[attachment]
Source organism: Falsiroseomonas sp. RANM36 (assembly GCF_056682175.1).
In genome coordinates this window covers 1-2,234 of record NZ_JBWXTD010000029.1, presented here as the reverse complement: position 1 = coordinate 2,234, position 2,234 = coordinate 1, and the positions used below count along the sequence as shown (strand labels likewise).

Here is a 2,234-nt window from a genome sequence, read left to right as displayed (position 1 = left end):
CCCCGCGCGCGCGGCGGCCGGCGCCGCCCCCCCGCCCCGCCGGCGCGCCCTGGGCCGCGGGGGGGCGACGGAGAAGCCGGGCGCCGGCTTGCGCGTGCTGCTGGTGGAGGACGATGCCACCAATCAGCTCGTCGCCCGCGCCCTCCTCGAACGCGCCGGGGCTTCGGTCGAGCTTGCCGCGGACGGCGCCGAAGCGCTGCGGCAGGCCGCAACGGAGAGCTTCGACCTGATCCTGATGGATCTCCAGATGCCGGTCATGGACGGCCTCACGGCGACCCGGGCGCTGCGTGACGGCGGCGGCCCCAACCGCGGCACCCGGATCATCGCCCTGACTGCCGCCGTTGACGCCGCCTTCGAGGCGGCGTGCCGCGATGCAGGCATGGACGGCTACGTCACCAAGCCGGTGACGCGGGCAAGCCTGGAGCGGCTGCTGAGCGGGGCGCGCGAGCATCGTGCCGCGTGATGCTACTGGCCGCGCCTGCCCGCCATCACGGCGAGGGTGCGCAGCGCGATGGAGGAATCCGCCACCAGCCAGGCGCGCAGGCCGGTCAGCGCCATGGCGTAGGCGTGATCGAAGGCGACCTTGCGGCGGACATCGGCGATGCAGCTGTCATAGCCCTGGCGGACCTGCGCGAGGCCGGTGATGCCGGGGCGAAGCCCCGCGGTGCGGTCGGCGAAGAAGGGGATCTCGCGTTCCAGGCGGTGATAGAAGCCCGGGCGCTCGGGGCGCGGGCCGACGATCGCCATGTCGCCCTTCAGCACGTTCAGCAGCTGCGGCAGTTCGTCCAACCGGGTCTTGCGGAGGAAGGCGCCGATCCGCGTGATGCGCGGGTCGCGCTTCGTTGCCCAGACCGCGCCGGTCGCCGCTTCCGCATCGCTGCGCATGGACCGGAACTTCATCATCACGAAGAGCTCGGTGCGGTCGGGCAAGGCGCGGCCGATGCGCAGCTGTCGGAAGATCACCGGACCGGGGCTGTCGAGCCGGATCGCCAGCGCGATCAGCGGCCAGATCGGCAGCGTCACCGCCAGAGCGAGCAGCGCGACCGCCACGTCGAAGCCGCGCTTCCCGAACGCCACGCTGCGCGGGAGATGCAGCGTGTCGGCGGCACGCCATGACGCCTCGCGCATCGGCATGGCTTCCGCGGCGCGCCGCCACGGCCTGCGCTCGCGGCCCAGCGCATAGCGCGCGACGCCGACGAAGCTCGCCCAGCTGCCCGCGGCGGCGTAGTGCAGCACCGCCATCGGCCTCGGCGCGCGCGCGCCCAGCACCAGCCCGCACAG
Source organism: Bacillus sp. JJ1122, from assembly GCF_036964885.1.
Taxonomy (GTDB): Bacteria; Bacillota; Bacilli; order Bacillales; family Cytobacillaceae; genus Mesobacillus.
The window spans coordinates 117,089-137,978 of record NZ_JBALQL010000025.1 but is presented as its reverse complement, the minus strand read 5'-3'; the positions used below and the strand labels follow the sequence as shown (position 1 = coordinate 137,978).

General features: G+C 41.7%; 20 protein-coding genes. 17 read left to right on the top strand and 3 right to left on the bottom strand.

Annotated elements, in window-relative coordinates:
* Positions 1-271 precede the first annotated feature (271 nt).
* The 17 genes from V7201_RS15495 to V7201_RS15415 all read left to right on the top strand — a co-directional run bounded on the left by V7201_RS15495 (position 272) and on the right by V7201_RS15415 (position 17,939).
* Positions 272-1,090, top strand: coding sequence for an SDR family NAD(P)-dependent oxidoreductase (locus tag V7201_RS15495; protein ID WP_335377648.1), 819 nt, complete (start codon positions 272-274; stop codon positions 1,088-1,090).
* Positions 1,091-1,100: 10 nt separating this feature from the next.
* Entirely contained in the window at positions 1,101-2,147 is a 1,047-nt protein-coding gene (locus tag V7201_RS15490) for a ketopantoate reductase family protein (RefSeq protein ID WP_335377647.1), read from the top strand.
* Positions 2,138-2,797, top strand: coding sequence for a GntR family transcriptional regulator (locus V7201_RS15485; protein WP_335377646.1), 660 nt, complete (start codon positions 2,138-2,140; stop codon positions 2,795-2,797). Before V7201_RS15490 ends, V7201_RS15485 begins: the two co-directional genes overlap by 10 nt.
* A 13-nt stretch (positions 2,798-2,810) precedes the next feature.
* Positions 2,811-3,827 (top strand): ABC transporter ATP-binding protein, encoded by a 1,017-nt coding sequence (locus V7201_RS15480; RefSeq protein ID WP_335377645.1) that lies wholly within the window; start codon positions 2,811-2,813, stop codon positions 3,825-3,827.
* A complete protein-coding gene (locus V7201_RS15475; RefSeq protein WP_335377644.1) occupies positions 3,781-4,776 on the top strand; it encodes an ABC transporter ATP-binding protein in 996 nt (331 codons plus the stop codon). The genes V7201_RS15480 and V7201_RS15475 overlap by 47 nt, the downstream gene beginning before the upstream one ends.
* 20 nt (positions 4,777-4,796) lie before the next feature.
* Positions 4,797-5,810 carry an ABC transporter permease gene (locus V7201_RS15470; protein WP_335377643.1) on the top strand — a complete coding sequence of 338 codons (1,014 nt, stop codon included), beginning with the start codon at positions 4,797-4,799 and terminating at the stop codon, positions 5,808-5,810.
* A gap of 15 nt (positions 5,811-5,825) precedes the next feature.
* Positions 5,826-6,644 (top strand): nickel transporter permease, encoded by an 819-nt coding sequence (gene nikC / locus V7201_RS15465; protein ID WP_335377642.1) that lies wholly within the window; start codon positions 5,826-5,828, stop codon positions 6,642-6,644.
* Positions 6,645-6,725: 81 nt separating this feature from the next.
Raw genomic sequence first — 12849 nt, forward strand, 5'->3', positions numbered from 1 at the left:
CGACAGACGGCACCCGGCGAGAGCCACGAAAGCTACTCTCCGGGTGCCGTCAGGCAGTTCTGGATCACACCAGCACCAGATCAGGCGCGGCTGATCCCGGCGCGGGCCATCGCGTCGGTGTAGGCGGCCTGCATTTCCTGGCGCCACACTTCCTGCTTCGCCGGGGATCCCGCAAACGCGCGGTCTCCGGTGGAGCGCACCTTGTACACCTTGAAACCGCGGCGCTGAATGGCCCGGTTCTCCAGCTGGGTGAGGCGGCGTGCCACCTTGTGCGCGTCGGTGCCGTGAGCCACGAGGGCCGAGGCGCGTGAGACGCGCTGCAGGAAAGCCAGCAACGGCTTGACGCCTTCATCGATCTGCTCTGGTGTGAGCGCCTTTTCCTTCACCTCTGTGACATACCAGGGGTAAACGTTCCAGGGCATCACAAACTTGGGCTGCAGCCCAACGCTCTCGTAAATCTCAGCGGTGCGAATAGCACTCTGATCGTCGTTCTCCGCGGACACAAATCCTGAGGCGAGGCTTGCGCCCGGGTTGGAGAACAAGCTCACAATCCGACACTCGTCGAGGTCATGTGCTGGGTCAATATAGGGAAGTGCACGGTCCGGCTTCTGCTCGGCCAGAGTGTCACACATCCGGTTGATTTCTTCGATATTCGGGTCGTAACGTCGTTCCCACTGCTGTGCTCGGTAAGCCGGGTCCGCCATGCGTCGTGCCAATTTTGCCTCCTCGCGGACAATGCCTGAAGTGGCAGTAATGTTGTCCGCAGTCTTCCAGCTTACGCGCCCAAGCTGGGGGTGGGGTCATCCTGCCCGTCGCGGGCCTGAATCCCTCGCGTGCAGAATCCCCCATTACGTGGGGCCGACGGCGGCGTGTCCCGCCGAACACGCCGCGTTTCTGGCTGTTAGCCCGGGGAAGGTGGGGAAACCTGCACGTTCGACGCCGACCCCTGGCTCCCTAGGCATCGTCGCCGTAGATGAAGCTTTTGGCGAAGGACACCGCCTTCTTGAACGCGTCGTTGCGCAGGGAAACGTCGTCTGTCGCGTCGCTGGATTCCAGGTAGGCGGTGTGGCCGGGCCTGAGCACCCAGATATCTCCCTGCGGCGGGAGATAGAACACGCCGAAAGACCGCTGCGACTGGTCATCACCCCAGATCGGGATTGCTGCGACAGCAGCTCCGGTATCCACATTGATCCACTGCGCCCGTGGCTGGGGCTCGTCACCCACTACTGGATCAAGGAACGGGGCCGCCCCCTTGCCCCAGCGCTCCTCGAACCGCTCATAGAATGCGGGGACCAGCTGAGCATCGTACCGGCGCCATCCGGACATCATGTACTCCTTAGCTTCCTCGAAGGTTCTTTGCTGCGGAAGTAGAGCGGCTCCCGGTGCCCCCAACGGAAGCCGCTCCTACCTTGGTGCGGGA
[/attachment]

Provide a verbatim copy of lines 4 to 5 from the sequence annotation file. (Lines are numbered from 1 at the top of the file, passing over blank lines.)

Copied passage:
CCCCGCGCGCGCGGCGGCCGGCGCCGCCCCCCCGCCCCGCCGGCGCGCCCTGGGCCGCGGGGGGGCGACGGAGAAGCCGGGCGCCGGCTTGCGCGTGCTGCTGGTGGAGGACGATGCCACCAATCAGCTCGTCGCCCGCGCCCTCCTCGAACGCGCCGGGGCTTCGGTCGAGCTTGCCGCGGACGGCGCCGAAGCGCTGCGGCAGGCCGCAACGGAGAGCTTCGACCTGATCCTGATGGATCTCCAGATGCCGGTCATGGACGGCCTCACGGCGACCCGGGCGCTGCGTGACGGCGGCGGCCCCAACCGCGGCACCCGGATCATCGCCCTGACTGCCGCCGTTGACGCCGCCTTCGAGGCGGCGTGCCGCGATGCAGGCATGGACGGCTACGTCACCAAGCCGGTGACGCGGGCAAGCCTGGAGCGGCTGCTGAGCGGGGCGCGCGAGCATCGTGCCGCGTGATGCTACTGGCCGCGCCTGCCCGCCATCACGGCGAGGGTGCGCAGCGCGATGGAGGAATCCGCCACCAGCCAGGCGCGCAGGCCGGTCAGCGCCATGGCGTAGGCGTGATCGAAGGCGACCTTGCGGCGGACATCGGCGATGCAGCTGTCATAGCCCTGGCGGACCTGCGCGAGGCCGGTGATGCCGGGGCGAAGCCCCGCGGTGCGGTCGGCGAAGAAGGGGATCTCGCGTTCCAGGCGGTGATAGAAGCCCGGGCGCTCGGGGCGCGGGCCGACGATCGCCATGTCGCCCTTCAGCACGTTCAGCAGCTGCGGCAGTTCGTCCAACCGGGTCTTGCGGAGGAAGGCGCCGATCCGCGTGATGCGCGGGTCGCGCTTCGTTGCCCAGACCGCGCCGGTCGCCGCTTCCGCATCGCTGCGCATGGACCGGAACTTCATCATCACGAAGAGCTCGGTGCGGTCGGGCAAGGCGCGGCCGATGCGCAGCTGTCGGAAGATCACCGGACCGGGGCTGTCGAGCCGGATCGCCAGCGCGATCAGCGGCCAGATCGGCAGCGTCACCGCCAGAGCGAGCAGCGCGACCGCCACGTCGAAGCCGCGCTTCCCGAACGCCACGCTGCGCGGGAGATGCAGCGTGTCGGCGGCACGCCATGACGCCTCGCGCATCGGCATGGCTTCCGCGGCGCGCCGCCACGGCCTGCGCTCGCGGCCCAGCGCATAGCGCGCGACGCCGACGAAGCTCGCCCAGCTGCCCGCGGCGGCGTAGTGCAGCACCGCCATCGGCCTCGGCGCGCGCGCGCCCAGCACCAGCCCGCACAG
Source organism: Bacillus sp. JJ1122, from assembly GCF_036964885.1.